Date: Nov 14, 2012 11:50 PM Author: Brad Cooper Subject: Re: Curvature in Cartesian Plane Thank you for your replies.

"Mike Terry" <news.dead.person.stones@darjeeling.plus.com> wrote in message

news:<-aSdnXxKRNVDZj7NnZ2dnUVZ7rWdnZ2d@brightview.co.uk>...

> "dy/dx" <dydx-1@gmail.invalid> wrote in message

> news:k80olc$8ee$1@news.mixmin.net...

> > On Wed, 14 Nov 2012 09:23:06 +1000, Brad Cooper wrote:

> >

> > > I expect that this is true...

> > >

> > > We have three points on a Cartesian x-y plane, and the circle that

> passes through these three points has a constant curvature of k.

> > >

> > > If we have a doubly differentiable curve in the x-y plane that passes

> through these points, is there always some point on the curve which has

> curvature k?

> > >

> > > I am finding it tough to prove this. Any help appreciated.

> > >

> > > Cheers,

> > > Brad

> >

> > If you're having difficulty proving something, it may be worth

> > considering

> > the possibility that it's false.

> >

> > In this case, if I imagine a V-shaped pair of line segments joining the

> > three points, then rounding the corner of the V so it's

> > twice-differentiable (but widening the V slightly so the curve still

> > goes

> > through the middle point), it's clear that the curvature goes from 0 up

> > through k to a higher value at the middle point, then down through k to

> > 0

> > again.

> >

> > However, if I then imagine superimposing a high-frequency "coiling" on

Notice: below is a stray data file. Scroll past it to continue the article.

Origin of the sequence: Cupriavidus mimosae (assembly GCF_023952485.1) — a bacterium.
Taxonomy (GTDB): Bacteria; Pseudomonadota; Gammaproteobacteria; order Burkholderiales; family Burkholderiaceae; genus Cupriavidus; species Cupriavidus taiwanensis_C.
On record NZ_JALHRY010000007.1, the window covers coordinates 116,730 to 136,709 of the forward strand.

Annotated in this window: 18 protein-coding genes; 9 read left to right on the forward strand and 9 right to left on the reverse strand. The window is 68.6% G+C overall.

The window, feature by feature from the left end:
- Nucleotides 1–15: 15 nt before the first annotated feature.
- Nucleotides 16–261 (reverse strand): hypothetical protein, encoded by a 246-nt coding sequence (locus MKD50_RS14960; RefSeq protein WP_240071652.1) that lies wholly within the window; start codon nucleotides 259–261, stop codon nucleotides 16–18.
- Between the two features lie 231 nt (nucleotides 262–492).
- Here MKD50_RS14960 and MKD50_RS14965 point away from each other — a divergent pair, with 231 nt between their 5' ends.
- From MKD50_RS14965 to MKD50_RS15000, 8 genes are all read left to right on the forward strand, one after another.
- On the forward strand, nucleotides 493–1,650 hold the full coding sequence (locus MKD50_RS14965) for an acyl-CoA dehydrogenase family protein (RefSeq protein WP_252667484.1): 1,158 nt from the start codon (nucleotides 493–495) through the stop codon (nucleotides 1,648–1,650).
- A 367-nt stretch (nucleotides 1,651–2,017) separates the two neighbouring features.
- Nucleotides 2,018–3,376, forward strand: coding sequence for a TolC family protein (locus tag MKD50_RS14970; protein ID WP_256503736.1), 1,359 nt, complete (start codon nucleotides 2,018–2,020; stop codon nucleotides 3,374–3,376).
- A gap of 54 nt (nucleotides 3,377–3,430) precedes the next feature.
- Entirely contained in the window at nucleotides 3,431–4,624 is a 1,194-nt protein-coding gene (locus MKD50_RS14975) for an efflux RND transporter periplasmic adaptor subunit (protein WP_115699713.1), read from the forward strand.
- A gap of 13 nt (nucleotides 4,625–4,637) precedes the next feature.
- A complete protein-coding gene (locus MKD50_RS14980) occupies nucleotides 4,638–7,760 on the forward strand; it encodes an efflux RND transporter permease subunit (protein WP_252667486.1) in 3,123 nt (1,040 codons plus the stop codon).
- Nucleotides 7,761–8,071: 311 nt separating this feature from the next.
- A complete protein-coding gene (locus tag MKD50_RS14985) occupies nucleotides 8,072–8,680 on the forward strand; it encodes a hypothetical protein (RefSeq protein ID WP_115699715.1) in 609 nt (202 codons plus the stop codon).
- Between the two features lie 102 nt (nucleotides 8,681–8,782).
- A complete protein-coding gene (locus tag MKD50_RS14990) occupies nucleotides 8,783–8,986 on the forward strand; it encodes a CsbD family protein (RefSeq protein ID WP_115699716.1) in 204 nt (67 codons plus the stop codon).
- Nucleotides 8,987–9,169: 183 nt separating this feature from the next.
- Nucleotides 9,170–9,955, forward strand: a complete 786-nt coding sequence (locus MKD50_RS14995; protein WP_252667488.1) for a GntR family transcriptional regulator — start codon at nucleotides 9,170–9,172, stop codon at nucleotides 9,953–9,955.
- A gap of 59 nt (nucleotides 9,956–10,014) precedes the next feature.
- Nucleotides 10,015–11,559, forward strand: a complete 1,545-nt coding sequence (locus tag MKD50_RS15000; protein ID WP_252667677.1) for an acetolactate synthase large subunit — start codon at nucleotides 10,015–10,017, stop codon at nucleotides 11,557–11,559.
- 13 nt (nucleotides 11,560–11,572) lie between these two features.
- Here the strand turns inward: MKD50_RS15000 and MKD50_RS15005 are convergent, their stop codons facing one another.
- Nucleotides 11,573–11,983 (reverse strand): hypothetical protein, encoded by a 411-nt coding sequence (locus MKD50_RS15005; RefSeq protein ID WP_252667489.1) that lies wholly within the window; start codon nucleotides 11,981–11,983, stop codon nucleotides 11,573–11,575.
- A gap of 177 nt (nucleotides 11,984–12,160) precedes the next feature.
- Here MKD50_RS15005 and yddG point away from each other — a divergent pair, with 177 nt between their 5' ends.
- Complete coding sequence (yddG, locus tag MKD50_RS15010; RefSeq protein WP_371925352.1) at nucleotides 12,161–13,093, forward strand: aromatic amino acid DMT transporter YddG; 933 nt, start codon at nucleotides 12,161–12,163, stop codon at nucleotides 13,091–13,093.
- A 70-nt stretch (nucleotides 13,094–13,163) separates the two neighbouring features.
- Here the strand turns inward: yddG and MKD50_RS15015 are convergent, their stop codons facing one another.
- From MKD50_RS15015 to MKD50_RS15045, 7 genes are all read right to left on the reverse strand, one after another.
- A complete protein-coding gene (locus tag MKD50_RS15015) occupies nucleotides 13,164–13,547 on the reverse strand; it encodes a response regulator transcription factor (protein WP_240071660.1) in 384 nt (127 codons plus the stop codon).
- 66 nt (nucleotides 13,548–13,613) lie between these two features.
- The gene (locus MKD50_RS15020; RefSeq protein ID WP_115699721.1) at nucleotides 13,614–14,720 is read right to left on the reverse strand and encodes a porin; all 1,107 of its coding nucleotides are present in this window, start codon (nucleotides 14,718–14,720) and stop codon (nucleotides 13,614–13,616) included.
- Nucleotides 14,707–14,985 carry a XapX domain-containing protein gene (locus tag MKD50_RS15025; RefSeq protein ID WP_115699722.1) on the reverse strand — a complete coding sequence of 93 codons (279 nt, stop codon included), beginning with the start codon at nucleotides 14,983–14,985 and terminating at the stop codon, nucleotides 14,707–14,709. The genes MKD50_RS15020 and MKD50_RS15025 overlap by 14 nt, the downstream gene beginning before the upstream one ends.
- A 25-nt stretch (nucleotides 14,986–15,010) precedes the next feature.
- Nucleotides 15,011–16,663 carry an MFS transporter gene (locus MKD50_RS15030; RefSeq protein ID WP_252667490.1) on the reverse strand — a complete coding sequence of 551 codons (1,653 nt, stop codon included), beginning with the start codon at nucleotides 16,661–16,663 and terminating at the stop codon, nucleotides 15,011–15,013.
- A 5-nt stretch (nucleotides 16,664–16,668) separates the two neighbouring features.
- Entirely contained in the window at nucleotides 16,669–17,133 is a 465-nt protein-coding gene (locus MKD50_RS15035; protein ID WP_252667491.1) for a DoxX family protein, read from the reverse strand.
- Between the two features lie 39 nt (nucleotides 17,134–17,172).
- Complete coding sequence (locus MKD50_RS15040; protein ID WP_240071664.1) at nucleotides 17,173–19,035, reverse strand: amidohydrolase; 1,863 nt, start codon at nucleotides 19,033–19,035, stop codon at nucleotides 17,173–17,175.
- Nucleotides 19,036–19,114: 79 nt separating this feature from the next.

> this

> > curve, like a telephone cord projected down to 2D, arranging that it

> > still

> > pass through all three points, it seems it should be possible to keep

> > the

> > curvature everywhere higher than some lower bound B > k. (The curve will

> > now self-intersect.)

>

> ..or it is easy to think of example curves where the curvature stays

> arbitrarily low (e.g. sort of resembling a large 3-leafed clover).

>

> Mike.

I had not considered that the curve could cross back over itself and so I

never added this restriction.

The helical telephone cord projected down to 2D and the 3-leafed clover both

cross over themselves. I would like to just consider a simple curve which

doesn't cross itself.

While investigating this I came across this in Spiegel's Vector Analysis:

The radius of curvature rho of a plane curve with equation y = f(x), i.e. a

curve in the xy plane is given by

rho = sqrt(1+(y')^2) / |y''|

I tested this with the simple hemisphere y = sqrt(1-x^2).

At x = 0, it correctly gives rho as 1, but at x = 0.4 it incorrectly gives

rho = 0.84

For any value other than x = 0, rho is incorrect.

I was trying to use the above formula for rho to help with my investigation

(amongst a lot of other things). Now I seem to be further away!!

Isn't the radius of curvature of the hemisphere 1?

Cheers,

Brad